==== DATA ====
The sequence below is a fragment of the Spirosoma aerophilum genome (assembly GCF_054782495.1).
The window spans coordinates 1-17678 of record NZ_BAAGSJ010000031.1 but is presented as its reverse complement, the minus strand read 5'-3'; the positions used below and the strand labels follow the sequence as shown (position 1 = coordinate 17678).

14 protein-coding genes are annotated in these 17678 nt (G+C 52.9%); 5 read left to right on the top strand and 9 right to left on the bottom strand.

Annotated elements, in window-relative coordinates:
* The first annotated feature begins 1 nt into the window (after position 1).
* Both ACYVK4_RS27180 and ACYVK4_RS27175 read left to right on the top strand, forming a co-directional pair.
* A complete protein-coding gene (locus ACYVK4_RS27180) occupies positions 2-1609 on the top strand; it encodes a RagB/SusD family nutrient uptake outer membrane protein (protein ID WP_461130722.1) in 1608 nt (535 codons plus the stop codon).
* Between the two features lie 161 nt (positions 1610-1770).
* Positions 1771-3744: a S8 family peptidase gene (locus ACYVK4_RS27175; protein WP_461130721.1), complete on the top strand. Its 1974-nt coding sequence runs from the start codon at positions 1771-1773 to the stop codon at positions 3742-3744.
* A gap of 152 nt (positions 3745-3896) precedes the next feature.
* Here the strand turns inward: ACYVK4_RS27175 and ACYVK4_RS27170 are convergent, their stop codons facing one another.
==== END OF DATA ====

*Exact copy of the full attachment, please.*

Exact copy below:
The sequence below is a fragment of the Spirosoma aerophilum genome (assembly GCF_054782495.1).
The window spans coordinates 1-17678 of record NZ_BAAGSJ010000031.1 but is presented as its reverse complement, the minus strand read 5'-3'; the positions used below and the strand labels follow the sequence as shown (position 1 = coordinate 17678).

14 protein-coding genes are annotated in these 17678 nt (G+C 52.9%); 5 read left to right on the top strand and 9 right to left on the bottom strand.

Annotated elements, in window-relative coordinates:
* The first annotated feature begins 1 nt into the window (after position 1).
* Both ACYVK4_RS27180 and ACYVK4_RS27175 read left to right on the top strand, forming a co-directional pair.
* A complete protein-coding gene (locus ACYVK4_RS27180) occupies positions 2-1609 on the top strand; it encodes a RagB/SusD family nutrient uptake outer membrane protein (protein ID WP_461130722.1) in 1608 nt (535 codons plus the stop codon).
* Between the two features lie 161 nt (positions 1610-1770).
* Positions 1771-3744: a S8 family peptidase gene (locus ACYVK4_RS27175; protein WP_461130721.1), complete on the top strand. Its 1974-nt coding sequence runs from the start codon at positions 1771-1773 to the stop codon at positions 3742-3744.
* A gap of 152 nt (positions 3745-3896) precedes the next feature.
* Here the strand turns inward: ACYVK4_RS27175 and ACYVK4_RS27170 are convergent, their stop codons facing one another.